I have remarked before in this series of posts that when I saw a Pictish design up close for the first time, I felt just as I had when I first encountered Egyptian art. It’s an emotional experience and reminds you that there is a real power there. Art has has an ability – like symbols – to convey something deeper than the surface shape. In a sense it still ‘speaks’ – even after a thousand years. We may not comprehend it, but we can share it…

Beyond his watercolours, George Bain made it his life’s work to understand how the Picts had created their decorative art: to unravel its geometric principles and the actual techniques used to create their complex patterns. There was nothing primitive about the Picts’ designs, and by inference, their social and spiritual beliefs.

(Above: George Bains’ drawings of the evolution of the Pictish three-coil spiral)

The Picts’ work survives only in stone, but (as we have covered in previous posts) the monastic ‘Celtic’ world was closely connected across Scotland, Ireland (‘Insular’ art), Cornwall and Brittany, and there were many related examples of jewellery and illuminated manuscripts. The Celtic worlds comprised the Western fringes of the old world.

We were to see how influential that old world was when we reached Orkney…

George Bain unravelled the mathematical frameworks for constructing Celtic art. He ‘decoded’ and reproduced hundreds of examples. It enabled those who read his books to not only understand the art of their forebears, but also to have a go at creating examples of their own. In this he was unique, and it earned him a special place in Scotland’s history – and a place in the hearts of those artists and lay-folk who longed to understand the principles on which Pictish art – and Celtic art in general – was based.

(Above: an example of George Bain’s detailed work. This is the opening page of the Book of Kells’ section on St John’s Gospel, reproduced by the artist, with illustrative notes as to how it was created)

The act of producing authentic designs based upon an historical model requires a deeply focussed mind and a set of refined draughting skills. George Bain produced his classic work Celtic Art: The Methods of Construction in 1951. Initially, the work did not receive a lot of attention, but when it was re-issued in 1971 it caught the enthusiasm for Celtic revival prevalent among young people at that time, and the book has been in print ever since. Creative people of all walks of life were receptive to ‘having a go’ and Bain’s scholarly yet accessible methods became necessary reading to anyone who wanted experiential knowledge of a ‘drawn form’ that had fascinated the world for a century or more.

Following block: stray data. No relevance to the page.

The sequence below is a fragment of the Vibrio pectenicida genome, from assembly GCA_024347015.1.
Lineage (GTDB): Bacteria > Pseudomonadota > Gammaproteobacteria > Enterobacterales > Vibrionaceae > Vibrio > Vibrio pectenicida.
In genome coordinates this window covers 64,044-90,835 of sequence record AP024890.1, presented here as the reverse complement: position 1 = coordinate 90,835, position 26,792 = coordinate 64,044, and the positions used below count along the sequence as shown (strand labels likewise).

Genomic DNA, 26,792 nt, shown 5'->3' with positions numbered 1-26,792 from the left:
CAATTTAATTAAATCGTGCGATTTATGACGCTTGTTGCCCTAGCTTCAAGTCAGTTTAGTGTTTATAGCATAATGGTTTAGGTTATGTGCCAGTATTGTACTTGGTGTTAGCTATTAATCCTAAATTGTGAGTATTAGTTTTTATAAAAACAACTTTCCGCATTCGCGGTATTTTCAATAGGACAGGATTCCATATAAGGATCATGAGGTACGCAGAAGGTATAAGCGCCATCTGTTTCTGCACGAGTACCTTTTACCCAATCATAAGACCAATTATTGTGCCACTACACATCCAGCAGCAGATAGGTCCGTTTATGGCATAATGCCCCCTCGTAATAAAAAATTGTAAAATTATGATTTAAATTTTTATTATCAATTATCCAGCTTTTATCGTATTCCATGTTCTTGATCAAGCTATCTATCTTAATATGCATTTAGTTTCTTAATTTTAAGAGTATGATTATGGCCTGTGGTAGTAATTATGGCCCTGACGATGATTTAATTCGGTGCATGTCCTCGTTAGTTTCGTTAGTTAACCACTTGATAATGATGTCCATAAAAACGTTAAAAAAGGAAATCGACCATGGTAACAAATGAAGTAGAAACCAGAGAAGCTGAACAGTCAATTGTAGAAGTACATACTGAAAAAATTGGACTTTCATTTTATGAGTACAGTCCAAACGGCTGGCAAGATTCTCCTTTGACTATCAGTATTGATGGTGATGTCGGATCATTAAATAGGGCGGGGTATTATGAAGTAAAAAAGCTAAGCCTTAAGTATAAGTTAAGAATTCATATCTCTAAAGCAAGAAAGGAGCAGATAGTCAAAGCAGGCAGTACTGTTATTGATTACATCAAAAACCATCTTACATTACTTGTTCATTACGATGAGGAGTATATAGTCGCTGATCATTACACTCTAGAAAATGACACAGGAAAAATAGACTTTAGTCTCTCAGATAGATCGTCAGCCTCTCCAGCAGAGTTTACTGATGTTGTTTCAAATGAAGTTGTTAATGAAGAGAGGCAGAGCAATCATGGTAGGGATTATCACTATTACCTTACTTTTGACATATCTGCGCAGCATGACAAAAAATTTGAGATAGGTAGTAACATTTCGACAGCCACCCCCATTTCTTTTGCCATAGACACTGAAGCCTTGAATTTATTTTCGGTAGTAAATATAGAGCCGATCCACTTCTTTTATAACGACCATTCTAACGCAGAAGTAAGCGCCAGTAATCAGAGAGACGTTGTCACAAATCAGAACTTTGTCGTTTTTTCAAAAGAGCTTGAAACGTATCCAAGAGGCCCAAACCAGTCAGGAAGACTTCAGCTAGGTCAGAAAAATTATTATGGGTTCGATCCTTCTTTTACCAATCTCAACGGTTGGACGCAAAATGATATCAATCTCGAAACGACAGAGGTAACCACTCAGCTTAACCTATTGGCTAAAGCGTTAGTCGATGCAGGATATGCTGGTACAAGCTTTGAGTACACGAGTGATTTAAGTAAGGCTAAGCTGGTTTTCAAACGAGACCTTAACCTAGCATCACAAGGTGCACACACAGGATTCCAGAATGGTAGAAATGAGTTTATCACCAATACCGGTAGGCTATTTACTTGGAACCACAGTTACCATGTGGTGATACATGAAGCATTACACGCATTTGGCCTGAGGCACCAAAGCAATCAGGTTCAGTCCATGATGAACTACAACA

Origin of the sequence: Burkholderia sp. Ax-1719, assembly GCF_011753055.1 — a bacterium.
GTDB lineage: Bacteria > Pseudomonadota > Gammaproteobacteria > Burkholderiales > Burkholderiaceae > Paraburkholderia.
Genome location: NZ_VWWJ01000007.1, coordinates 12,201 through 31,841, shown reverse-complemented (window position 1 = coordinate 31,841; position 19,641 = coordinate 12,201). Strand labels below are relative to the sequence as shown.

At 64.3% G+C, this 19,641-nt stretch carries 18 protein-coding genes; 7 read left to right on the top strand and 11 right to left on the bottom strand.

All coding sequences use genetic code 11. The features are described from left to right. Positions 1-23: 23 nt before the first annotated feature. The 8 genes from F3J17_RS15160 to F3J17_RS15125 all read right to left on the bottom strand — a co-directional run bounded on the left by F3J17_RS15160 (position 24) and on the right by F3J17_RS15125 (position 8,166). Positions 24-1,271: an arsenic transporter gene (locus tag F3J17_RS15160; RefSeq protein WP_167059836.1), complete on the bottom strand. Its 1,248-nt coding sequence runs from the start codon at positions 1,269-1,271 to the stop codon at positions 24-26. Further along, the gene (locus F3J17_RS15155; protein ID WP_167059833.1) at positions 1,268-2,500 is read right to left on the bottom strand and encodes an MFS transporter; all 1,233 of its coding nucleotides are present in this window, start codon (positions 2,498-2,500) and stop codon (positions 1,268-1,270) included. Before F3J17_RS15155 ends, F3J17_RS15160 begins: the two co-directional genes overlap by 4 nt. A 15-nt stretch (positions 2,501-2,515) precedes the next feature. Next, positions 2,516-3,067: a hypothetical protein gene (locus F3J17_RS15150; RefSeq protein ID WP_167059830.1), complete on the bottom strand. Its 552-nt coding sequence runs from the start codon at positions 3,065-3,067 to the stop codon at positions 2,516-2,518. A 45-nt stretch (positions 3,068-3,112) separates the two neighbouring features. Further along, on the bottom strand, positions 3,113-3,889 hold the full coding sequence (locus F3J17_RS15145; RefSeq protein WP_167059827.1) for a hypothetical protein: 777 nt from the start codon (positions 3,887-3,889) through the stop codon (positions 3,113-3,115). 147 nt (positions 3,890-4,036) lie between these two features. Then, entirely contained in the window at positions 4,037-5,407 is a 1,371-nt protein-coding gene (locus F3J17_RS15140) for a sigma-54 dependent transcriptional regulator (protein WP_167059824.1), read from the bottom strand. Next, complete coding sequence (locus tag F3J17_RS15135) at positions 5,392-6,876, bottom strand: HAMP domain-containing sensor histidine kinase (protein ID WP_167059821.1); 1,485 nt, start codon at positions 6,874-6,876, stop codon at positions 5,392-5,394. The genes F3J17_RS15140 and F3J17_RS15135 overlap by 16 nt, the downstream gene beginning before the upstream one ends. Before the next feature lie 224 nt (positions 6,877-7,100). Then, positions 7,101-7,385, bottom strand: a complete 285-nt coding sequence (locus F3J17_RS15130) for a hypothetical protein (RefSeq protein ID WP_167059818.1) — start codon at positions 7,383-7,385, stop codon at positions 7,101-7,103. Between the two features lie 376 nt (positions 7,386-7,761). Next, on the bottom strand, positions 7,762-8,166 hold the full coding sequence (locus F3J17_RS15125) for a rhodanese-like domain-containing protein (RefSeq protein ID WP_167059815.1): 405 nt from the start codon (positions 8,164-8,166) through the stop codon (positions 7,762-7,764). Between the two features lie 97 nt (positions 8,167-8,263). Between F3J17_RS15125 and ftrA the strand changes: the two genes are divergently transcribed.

Our brief time in the company of this man’s works had not been wasted. We all wished that it could have been longer, but the Covid restrictions were in force and we understood the need to honour our departure time.

But we now had a feel, if not the details, of how expertly and geometrically the Picts had wrought their works, Knowing them through George Bain’s efforts, we each would have liked to pick up a pencil and play at Pictish art… exactly as he would have wished.

(Above: More of George Bain’s hand-drawn expositions from classic Celtic books)

By all accounts, he was not an easy man to get along with, but he was devoted to his teaching work. His mistrust of academics might have been the scarring of years of dismissal by those who felt that a ‘mere artist’ had little to add to the study of ancient history. How wrong they would have been!

George Bain died in 1968, age 87. He had, and has, a large following. His writings opened up the intricacies of an ancient civilisation to a wider public, encouraging exploration of, amongst others, The Book of Kells, Celtic Knotwork, the Pictish Stones, themselves, and the Book of Durrow. One of the main reasons for Bain’s success was his practical encouragement for fellow artists to use Celtic principles in their craftwork.

The lasting memory I took away from Groam House Museum, which houses the George Bain exhibit, was the memorial he designed for the grave of his wife, Jessie Mackintosh – the image above. Theirs was a deep love and they were inseparable. He was devastated when she died, tragically and prematurely, in 1957. In the memorial, he represented himself in Celtic style, and the entire work was created according to the principles he had learned in his Pictish studies.

To be continued…

Other posts in this series:

Part One, Part Two, Part Three, Part Four, Part Five, Part Six, Part Seven (a), Part Seven (b),

This is Part Eight.

©Stephen Tanham, 2020.

Stephen Tanham is a Director of the Silent Eye School of Consciousness, a not-for-profit teaching school of modern mysticism that helps people find a personal path to a deeper place within their internal and external lives.

The Silent Eye provides home-based, practical courses which are low-cost and personally supervised. The course materials and corresponding supervision are provided month by month without further commitment.